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Did English Factor Markets Fail during the Industrial Revolution?


  • Williamson, Jeffrey G


This paper measures wage and rate-of-return gaps between agriculture and industry in the midst of England's industrial revolution. It then uses partial and general equilibrium analysis to assess the impact of factor-market failure. The failure seems to have been very large. It was manifested in terms of conventional deadweight losses a s well as in terms of distribution, employment, and accumulation effe cts. It appears that English industralization was seriously constrain ed by market failure during the first industrial revolution. Copyright 1987 by Royal Economic Society.

Suggested Citation

  • Williamson, Jeffrey G, 1987. "Did English Factor Markets Fail during the Industrial Revolution?," Oxford Economic Papers, Oxford University Press, vol. 39(4), pages 641-678, December.
  • Handle: RePEc:oup:oxecpp:v:39:y:1987:i:4:p:641-78

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    References listed on IDEAS

    1. Dan Anderberg & Alessandro Balestrino, 2008. "The Political Economy of Post-Compulsory Education Policy with Endogenous Credit Constraints," CESifo Working Paper Series 2304, CESifo Group Munich.
    2. William R. Johnson, 2006. "Are Public Subsidies to Higher Education Regressive?," Education Finance and Policy, MIT Press, vol. 1(3), pages 288-315, June.
    3. Del Rey, Elena & Racionero, María, 2010. "Financing schemes for higher education," European Journal of Political Economy, Elsevier, vol. 26(1), pages 104-113, March.
    4. Creedy, John & Francois, Patrick, 1990. "Financing higher education and majority voting," Journal of Public Economics, Elsevier, vol. 43(2), pages 181-200, November.
    5. Rainald Borck, 2007. "Voting, Inequality And Redistribution," Journal of Economic Surveys, Wiley Blackwell, vol. 21(1), pages 90-109, February.
    6. Chapman, Bruce, 2006. "Income Contingent Loans for Higher Education: International Reforms," Handbook of the Economics of Education, Elsevier.
    7. Olivier de La Grandville & Rainer Klump, 2000. "Economic Growth and the Elasticity of Substitution: Two Theorems and Some Suggestions," American Economic Review, American Economic Association, vol. 90(1), pages 282-291, March.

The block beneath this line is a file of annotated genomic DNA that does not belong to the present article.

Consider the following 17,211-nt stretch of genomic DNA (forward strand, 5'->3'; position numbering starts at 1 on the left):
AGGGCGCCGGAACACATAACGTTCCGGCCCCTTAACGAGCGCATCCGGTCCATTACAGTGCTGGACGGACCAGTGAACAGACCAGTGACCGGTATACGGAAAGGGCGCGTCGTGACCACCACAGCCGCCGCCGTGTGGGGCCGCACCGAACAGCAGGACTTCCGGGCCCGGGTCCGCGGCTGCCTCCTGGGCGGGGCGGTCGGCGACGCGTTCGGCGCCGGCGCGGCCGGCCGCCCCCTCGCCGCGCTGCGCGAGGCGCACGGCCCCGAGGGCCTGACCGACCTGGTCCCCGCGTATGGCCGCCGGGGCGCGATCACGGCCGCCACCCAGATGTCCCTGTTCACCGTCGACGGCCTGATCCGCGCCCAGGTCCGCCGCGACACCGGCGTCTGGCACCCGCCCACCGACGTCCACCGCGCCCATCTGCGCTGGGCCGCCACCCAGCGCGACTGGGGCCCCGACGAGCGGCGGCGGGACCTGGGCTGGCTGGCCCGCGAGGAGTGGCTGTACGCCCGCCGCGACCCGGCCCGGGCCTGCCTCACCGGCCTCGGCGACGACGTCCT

8. Epple, Dennis & Romano, Richard E., 1996. "Ends against the middle: Determining public service provision when there are private alternatives," Journal of Public Economics, Elsevier, vol. 62(3), pages 297-325, November.
    9. Nicholas Barr, 2004. "Higher Education Funding," Oxford Review of Economic Policy, Oxford University Press, vol. 20(2), pages 264-283, Summer.
    10. De Fraja, Gianni, 2001. "Education Policies: Equity, Efficiency and Voting Equilibrium," Economic Journal, Royal Economic Society, vol. 111(471), pages 104-119, May.
    11. Stiglitz, J. E., 1974. "The demand for education in public and private school systems," Journal of Public Economics, Elsevier, vol. 3(4), pages 349-385, November.
    12. Nerlove, Marc L, 1975. "Some Problems in the Use of Income-contingent Loans for the Finance of Higher Education," Journal of Political Economy, University of Chicago Press, vol. 83(1), pages 157-183, February.
    13. David Greenaway & Michelle Haynes, 2003. "Funding Higher Education in The UK: The Role of Fees and Loans," Economic Journal, Royal Economic Society, vol. 113(485), pages 150-166, February.
    14. Garcia-Penalosa, Cecilia & Walde, Klaus, 2000. "Efficiency and Equity Effects of Subsidies to Higher Education," Oxford Economic Papers, Oxford University Press, vol. 52(4), pages 702-722, October.
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    Cited by:

    1. Norman Gemmell, & Tim Lloyd, & Marina Mathew, "undated". "Dynamic Sectoral Linkages and Structural Change in a Developing Economy," Discussion Papers 98/3, University of Nottingham, CREDIT.
    2. Jonathan J Adams, 2017. "Urbanization, Long-Run Growth, and the Demographic Transition," Working Papers 001001, University of Florida, Department of Economics.
    3. Simpson, James, 2000. "Labour markets and rural unrest in Spanish agriculture, 1860-1936," IFCS - Working Papers in Economic History.WH 8561, Universidad Carlos III de Madrid. Instituto Figuerola.
    4. Vollrath, Dietrich, 2009. "How important are dual economy effects for aggregate productivity?," Journal of Development Economics, Elsevier, vol. 88(2), pages 325-334, March.
    5. McCloskey, Deirdre Nansen, 2009. "Foreign Trade Was Not an Engine of Growth," MPRA Paper 19723, University Library of Munich, Germany.
    6. Borodkin, Leonid & Granville, Brigitte & Leonard, Carol Scott, 2008. "The rural/urban wage gap in the industrialisation of Russia, 1884–1910," European Review of Economic History, Cambridge University Press, vol. 12(01), pages 67-95, April.
    7. McCloskey, Deirdre Nansen, 2009. "Domestic Reshufflings, Such as Transport and Coal, Do Not Explain the Modern World," MPRA Paper 18925, University Library of Munich, Germany.
    8. Allen, Robert C., 2001. "The Great Divergence in European Wages and Prices from the Middle Ages to the First World War," Explorations in Economic History, Elsevier, vol. 38(4), pages 411-447, October.

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